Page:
Division to reinstate full-time Early Learning Consultant
The Prairie South School Division (PSSD) is paying attention to fall 2013 results from a mandatory provincial evaluation, said Superintendent of Learning Lori Meyer.
© Nathan Liewicki
Prairie South School Division Superintendent of Learning Lori Meyer listens as an agenda item is discussed at a school board meeting in February 2014. Times-Herald file photo
Saskatchewan’s Ministry of Education conducted an assessment with kindergarten schools from Nov. 4-21, 2013 in PSSD schools.
Included among the data shown in the assessment’s demographic profile was the number of children assessed, the average age of both boys and girls as of Sept. 1, 2013, as well as the number of schools, teachers and classrooms who participated.
Referred to as the Early Years Evaluation-Teacher Assessment (EYE-TA), it was delivered by Meyer at Tuesday’s PSSD board meeting.
The EYE-TA provides a systematic framework teachers can use to structure their frequent observations and informal assessments of students in play-based learning environments.
Essentially, it examines five specific aspects of early childhood development. They are: awareness of self and environment; social skills and approaches to learning; cognitive skills; fine motor skills and gross motor skills.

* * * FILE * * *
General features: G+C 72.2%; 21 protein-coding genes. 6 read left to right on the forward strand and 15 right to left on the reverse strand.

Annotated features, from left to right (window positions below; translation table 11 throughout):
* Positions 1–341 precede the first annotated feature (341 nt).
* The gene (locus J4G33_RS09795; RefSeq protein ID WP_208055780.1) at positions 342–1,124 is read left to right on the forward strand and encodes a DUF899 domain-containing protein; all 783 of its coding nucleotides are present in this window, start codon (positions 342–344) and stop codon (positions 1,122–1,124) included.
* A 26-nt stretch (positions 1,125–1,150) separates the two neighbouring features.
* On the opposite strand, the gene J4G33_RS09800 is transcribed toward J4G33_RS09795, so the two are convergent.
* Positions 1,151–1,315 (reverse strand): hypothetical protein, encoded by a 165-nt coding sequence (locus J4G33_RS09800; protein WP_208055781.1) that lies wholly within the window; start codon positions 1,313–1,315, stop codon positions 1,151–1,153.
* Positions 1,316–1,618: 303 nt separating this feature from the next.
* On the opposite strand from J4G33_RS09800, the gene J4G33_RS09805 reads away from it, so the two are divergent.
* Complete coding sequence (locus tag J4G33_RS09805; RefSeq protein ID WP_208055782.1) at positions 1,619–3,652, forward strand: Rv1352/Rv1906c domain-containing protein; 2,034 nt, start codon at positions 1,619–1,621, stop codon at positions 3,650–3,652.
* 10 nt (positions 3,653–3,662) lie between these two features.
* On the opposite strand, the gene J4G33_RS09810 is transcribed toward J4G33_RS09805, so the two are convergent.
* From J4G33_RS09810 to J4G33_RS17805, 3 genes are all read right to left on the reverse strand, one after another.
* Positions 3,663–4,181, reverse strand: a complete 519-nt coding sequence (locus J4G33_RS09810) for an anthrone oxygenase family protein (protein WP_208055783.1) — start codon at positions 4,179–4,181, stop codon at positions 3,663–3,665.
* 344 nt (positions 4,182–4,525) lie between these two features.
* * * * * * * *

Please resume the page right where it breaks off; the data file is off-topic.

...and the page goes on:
Overall, Prairie South kindergarten students faired quite well.
However, cognitive skills were the area students experienced the most challenges. Of the 467 children assessed, 131 experienced some difficulty and 27 experienced significant difficulty with their cognitive skills.
“Kids that were yellow and red-flagged in some of those areas will be reassessed in May and if through that reassessment they haven't grown like we would have expected them to through a high-quality program, then we begin to address it with a little bit more assertiveness,” Meyer told the Times-Herald Wednesday.
The lower numbers in cognitive skills are partially attributable to the division being forced to reduce the employment of the Early Learning Consultant (ELC) over the last couple of years.
According to Meyer, budget implications were the reason for that reduction.
“With everything that's coming out from the ministry now so focused on early learning, the demand in that area is just continuing to grow and we need more support centrally,” she said.
As such, Meyer has recommended the division bring back the ELC to the equivalent of full-time employment. The ELC would thus be able to spend more time in classrooms helping improve the early learning of students in the division.
“Our board is very committed to early learning and we want to make sure we provide quality programming,” Meyer said. “So, that's one of the ways we can ensure that happens.”
Nathan Liewicki can be reached at 306-691-1256 or follow him on Twitter @liewicks